We can pretend an insanely over-leveraged, fragile status quo is rock-solid and will deliver the goodies regardless of anything short of an alien invasion or meteor-strike, but pretending will only take us so far.
I have the impression that changing the channels of “news”, “analysis” and “opinion” doesn’t modify the narrow band of what’s being offered. The bullish views are more or less all the same, and the occasional bearish counterpoint is equally bland. I keep changing channels but the program doesn’t vary.
This homogenization of opinion and analysis is so ubiquitous that it’s difficult to discern. That’s the point, of course; to present carefully pruned and curated “views” and “analysis” that stick to the same tired narratives of propaganda: the flavor changes and the talking heads / actors change, but the product remains the same: homogenized.
Like toothpaste, the virtually identical media product is packaged into supposedly competing “brands” to “differentiate” and “offer consumers more choices” to buy the same highly profitable product, engagement, i.e. addiction and derangement.
Fellow independent Mark St. Cyr and I discuss this homogenization and the forgotten value of experience in our recent podcast. The “marketplace” of ideas has been corporatized, i.e. reduced to a simulacrum / facsimile of competition, as the media and Big Tech have assembled quasi-monopolies of corporate cartels: a handful of global, politically powerful corporations control the entire media: the “news,” social media, etc.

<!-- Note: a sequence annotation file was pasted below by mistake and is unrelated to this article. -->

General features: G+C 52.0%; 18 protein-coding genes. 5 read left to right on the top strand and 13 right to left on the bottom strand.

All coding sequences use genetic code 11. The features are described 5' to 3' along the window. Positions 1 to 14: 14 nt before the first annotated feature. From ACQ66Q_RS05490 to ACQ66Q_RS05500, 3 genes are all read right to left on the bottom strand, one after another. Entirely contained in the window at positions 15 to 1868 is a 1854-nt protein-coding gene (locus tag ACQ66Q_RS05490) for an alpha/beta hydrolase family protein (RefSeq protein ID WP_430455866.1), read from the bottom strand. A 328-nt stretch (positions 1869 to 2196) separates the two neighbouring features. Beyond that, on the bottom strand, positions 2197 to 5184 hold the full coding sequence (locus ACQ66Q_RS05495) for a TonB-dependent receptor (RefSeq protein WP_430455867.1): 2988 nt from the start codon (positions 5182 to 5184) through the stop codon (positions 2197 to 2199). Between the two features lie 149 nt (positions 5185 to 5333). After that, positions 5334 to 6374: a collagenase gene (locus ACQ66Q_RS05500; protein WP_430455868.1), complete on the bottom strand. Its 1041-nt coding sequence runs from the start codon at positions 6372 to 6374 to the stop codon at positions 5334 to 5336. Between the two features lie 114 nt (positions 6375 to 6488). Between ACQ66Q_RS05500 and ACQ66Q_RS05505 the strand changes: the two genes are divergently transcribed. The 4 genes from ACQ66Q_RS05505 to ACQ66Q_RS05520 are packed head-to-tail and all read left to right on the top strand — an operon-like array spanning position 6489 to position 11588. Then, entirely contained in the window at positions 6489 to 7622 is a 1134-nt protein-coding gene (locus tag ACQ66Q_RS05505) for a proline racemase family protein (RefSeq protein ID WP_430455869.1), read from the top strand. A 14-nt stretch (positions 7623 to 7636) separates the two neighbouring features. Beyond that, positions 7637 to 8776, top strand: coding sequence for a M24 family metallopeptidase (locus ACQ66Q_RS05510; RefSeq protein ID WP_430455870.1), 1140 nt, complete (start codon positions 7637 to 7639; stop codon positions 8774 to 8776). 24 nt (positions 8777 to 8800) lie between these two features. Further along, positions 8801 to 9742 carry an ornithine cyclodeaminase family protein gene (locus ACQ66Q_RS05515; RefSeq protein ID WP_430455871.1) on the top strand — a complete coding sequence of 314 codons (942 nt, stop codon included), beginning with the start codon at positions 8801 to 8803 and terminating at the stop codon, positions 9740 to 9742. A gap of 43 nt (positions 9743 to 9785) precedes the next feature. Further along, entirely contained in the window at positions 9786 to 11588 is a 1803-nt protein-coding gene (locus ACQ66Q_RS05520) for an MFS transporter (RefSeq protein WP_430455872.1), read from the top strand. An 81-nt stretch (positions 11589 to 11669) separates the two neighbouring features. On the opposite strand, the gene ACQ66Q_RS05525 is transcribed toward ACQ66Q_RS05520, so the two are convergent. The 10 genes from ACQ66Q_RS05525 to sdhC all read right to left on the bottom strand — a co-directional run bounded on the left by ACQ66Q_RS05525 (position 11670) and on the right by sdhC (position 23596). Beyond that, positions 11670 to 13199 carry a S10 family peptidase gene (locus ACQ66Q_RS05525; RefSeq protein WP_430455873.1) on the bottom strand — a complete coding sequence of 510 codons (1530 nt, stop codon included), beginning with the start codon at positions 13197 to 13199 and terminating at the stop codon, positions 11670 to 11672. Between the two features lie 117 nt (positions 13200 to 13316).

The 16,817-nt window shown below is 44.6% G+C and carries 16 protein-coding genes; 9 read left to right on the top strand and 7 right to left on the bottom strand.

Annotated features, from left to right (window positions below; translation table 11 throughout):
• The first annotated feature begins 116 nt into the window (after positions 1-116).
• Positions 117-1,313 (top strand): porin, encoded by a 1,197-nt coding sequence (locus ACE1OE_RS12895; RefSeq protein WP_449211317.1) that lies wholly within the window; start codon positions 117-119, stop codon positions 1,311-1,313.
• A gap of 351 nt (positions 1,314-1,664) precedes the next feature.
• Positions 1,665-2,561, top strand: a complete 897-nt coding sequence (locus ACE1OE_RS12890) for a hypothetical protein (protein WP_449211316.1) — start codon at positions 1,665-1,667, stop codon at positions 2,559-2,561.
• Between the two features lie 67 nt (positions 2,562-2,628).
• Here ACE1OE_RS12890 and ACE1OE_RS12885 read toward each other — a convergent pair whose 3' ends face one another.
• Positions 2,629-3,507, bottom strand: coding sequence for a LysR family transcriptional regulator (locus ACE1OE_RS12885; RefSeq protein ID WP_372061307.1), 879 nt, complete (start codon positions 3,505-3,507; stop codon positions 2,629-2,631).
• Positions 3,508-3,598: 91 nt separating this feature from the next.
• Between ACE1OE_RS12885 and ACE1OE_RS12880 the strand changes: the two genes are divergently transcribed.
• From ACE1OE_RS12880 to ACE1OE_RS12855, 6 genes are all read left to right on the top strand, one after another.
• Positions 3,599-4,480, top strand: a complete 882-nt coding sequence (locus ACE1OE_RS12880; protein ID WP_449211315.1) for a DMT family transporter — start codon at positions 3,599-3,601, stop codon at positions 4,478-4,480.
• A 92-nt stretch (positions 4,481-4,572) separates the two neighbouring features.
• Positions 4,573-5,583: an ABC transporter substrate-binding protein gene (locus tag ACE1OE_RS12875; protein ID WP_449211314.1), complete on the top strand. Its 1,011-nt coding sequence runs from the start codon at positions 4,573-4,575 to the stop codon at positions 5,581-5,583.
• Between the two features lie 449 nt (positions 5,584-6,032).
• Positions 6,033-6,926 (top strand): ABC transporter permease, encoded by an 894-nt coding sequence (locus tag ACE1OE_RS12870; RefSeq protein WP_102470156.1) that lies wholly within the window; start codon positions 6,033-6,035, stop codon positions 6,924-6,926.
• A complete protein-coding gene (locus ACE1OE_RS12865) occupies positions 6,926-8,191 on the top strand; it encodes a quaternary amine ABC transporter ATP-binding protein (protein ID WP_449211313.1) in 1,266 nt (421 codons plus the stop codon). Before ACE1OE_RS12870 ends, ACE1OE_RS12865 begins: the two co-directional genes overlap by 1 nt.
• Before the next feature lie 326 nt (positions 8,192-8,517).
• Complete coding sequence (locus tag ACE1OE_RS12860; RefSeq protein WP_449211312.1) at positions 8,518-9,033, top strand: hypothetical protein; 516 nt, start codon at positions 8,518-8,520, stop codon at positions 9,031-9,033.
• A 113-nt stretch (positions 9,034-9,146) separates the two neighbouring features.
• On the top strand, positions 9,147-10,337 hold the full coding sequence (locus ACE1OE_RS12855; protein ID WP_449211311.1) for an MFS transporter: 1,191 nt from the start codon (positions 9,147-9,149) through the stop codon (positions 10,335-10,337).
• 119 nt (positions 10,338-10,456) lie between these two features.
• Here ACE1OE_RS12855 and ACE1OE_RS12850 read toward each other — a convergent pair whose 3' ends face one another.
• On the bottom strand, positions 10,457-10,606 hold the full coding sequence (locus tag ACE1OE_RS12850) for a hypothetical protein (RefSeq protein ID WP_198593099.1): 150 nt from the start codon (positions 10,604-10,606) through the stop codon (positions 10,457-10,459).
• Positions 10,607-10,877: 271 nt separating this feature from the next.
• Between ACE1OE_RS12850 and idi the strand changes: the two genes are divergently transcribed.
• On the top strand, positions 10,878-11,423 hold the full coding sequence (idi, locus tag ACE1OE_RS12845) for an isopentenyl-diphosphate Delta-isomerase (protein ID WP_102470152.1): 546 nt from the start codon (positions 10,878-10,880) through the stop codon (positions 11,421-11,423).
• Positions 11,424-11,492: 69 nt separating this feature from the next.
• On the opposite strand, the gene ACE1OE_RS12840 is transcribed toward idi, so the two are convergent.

The central state takes a keen interest in the power to control the “competing” narratives created by this corporate monopoly homogenization. Let’s not call it censorship–such an ugly word. Let’s call it “happiness,” a much more palatable and marketable slogan.
This homogenization serves to deliver the right mix of “happiness”: a bit of variation, colorizing the same old black-and-white narrative (Us vs Them), blend in a bit of spice (the latest conspiracy theory debunked), feature the car wrecks and riots, and then the ending wrap-up of puppies, kittens and kids.
Once again I’m reminded of this Houellebecq quote:
“I have the impression of being caught up in a network of complicated, minute, stupid rules, and I have the impression of being herded towards a uniform kind of happiness, toward a kind of happiness that doesn’t really make me happy.”
What’s been devalued isn’t just truly independent thinking–real-world experience has also been devalued. Mark and I both started out earning a living with hands-on skills–what was once known as “honest work” that created value you could actually touch and see.
In the rush to globalize, stripmine labor and rush poorly trained workers into the meat grinder–oops, I mean “productive labor force”–the kind of experience needed to truly understand how systems work and fix just about anything that goes awry has decayed. By specializing, segmenting and siloing tasks and skills into narrow bands of expertise, we’ve lost the kind of experiential knowledge that was once taken for granted.